by Kathi Dimmock
AUGUSTA, Ga. – The unique partnership between the Army and the National Science Center Discovery Center, Inc. offers a variety of cooperative opportunities. Through this partnership, the National Science Center (whose mission is to motivate America’s youth about science, math and technology) operates Fort Discovery and national educational-outreach programs.
One partnership opportunity, which is both rewarding and necessary, is the volunteer program, an integral part of the staffing and operations for Fort Discovery. For many soldiers stationed at Fort Gordon, Augusta is just a temporary stopover on their way to another assignment. But a special group of students have chosen to make a contribution to the community during their spare time by volunteering at Fort Discovery.
Students from the advanced noncommissioned-officer courses, basic noncommissioned-officer courses and Signal-officer basic courses serve as volunteers on weekends. ANCOC and BNCOC classes adopt Fort Discovery generally as a class project and come as a group, while SOBC soldiers come individually.
Word of mouth has been the best form of advertising among SOBC officers. As one group comes and officers enjoy their assignment, others hear about the program and are eager to contribute their time as well.
"The volunteer support provided by the NCO Academy has become a vital part of Fort Discovery’s weekend operation. Not only do our visitors benefit from having extra assistance and interaction, but the soldiers also receive behind-the-scenes experience at one of Augusta’s finest attractions," said Millie Schumacher, the volunteer program’s manager.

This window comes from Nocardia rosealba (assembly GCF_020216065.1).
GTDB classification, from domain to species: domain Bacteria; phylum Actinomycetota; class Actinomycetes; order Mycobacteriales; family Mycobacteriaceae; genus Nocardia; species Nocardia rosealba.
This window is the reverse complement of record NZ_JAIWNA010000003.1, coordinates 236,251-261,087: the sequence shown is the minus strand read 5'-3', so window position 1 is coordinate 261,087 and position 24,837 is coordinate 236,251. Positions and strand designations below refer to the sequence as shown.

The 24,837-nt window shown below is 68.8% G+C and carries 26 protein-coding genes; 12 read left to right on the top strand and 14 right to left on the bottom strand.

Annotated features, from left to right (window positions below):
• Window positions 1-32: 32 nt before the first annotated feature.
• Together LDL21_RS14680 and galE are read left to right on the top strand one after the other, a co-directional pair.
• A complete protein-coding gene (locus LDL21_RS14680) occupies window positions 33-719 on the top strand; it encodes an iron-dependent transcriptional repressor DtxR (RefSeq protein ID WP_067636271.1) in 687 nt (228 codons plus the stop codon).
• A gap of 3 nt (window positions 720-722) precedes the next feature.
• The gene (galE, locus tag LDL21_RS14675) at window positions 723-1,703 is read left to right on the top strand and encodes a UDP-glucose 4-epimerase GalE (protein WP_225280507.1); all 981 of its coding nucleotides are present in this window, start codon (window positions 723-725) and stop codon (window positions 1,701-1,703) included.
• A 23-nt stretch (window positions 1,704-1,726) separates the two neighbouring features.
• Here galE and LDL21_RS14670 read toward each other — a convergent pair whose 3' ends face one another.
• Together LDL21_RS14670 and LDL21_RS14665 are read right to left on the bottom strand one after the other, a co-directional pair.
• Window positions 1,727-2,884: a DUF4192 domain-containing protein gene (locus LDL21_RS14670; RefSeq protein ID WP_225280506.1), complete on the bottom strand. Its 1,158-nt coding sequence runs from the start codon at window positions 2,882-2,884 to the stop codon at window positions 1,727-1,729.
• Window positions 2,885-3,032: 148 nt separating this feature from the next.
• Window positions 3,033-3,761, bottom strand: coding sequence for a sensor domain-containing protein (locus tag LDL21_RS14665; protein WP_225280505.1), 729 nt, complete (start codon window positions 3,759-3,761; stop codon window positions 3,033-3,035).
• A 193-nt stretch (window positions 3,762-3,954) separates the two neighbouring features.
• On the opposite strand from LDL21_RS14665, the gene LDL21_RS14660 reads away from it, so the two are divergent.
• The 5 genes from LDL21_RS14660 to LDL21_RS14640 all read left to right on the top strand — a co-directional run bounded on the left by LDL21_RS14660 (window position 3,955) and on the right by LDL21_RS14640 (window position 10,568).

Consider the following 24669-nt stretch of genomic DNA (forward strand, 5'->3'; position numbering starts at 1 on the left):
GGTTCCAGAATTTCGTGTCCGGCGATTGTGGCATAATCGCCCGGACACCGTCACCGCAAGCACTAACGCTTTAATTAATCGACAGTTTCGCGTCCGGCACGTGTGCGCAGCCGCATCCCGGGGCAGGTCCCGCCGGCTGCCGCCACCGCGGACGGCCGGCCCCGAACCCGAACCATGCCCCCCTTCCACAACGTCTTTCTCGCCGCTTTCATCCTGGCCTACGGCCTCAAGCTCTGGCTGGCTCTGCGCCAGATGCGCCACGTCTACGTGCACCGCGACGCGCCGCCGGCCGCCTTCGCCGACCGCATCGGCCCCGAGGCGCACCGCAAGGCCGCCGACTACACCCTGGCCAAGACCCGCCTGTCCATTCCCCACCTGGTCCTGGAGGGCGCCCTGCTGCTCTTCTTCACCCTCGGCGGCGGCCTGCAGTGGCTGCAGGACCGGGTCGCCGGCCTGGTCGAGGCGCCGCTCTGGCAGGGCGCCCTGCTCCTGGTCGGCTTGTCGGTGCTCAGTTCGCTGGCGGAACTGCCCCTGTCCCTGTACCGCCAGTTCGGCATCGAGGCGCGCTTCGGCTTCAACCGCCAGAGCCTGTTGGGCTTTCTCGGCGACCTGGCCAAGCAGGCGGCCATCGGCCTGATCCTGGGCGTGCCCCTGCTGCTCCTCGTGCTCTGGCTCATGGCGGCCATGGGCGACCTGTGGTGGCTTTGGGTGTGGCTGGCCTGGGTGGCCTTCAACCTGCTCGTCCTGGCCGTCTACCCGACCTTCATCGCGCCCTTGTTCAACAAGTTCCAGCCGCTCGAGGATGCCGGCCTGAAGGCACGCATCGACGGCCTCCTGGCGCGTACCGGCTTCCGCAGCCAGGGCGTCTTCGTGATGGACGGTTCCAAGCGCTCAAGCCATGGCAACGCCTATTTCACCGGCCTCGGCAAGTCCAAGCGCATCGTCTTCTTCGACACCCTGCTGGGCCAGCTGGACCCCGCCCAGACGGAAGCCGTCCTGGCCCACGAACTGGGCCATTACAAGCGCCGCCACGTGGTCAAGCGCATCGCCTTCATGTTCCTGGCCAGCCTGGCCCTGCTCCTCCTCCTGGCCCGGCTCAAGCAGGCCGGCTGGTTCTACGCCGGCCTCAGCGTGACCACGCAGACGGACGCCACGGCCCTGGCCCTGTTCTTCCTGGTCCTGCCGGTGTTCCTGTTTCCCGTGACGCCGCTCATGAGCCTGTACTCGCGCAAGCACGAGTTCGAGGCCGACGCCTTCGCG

Soldiers often come dressed in their military uniforms and provide assistance with everything from science demonstrations and exhibits to making bubbles and working during special events. When soldiers come as civilian volunteers, they are able to fill in as Seymour Squirrel, Fort Discovery’s mascot, and to perform other assignments.
Signal NCOs recently voiced what volunteering at Fort Discovery meant to them. "Our class jumped at the first opportunity it had in helping out the local community," said SFC Todd Broeland, platoon sergeant of ANCOC Class 31S/P-01/02-00. "Helping out Fort Discovery was important to most of us because we realized that by being ambassadors, we could set a positive image for not only the young children but the community as well."
|SFC Todd Broeland assists visitors in the math, motion and momentum gallery at NSC's Fort Discovery. Fort Gordon soldiers volunteer on a regular basis as part of a unique partnership between the Army and the National Science Center Discovery Center, Inc. NSC operates Fort Discovery and national educational-outreach programs.|
SFC Peter Norkewicz, part of the same ANCOC class, also emphasized the aspect of working with children. "Children are our future," he said. "Knowledge is vital, and science is a must. Fort Discovery makes learning this fun and more enjoyable."
Another member of ANCOC Class 31S/P-01/02-00 touched on the theme of why the National Science Center and Fort Discovery were founded (see related story). "I think as a class, we rendered a great public service by volunteering at Fort Discovery, which supports the enhancement of technology for our future generations," said SFC Garon Tucker.
To find out more about the National Science Center’s Fort Discovery, visit the website at www.NationalScienceCenter.org or call (706) 821-0200 / 800-325-5445.
Ms. Dimmock is National Science Center and Fort Discovery’s public-relations and promotions manager.
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